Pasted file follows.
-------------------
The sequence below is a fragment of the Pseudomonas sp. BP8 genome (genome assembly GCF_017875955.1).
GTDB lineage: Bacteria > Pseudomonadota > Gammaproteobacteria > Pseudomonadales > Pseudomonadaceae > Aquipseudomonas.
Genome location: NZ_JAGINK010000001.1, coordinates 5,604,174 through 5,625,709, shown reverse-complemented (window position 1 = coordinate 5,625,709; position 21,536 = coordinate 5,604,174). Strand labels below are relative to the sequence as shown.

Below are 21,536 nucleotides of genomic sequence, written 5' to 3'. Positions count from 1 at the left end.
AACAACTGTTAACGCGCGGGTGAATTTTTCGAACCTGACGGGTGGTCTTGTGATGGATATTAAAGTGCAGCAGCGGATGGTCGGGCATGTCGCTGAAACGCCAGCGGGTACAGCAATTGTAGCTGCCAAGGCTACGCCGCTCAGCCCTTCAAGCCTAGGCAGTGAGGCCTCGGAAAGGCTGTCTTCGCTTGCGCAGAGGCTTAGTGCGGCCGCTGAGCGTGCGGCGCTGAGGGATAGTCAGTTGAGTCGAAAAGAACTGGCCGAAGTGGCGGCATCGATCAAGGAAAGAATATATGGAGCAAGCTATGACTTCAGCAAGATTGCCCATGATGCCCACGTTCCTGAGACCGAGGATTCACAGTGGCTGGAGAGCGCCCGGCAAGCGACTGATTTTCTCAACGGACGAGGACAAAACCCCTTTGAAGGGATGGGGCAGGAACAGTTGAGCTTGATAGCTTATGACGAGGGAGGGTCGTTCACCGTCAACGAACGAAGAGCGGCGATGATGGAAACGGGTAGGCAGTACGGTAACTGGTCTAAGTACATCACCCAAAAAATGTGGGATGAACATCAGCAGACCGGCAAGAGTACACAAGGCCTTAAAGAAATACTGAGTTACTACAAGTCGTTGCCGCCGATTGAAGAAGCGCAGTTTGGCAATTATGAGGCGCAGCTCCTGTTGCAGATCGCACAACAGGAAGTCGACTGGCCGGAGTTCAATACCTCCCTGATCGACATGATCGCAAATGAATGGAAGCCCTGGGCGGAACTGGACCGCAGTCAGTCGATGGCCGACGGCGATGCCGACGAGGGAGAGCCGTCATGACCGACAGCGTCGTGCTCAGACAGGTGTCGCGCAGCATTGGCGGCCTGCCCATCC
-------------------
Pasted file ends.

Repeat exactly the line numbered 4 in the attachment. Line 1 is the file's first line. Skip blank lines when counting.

Below are 21,536 nucleotides of genomic sequence, written 5' to 3'. Positions count from 1 at the left end.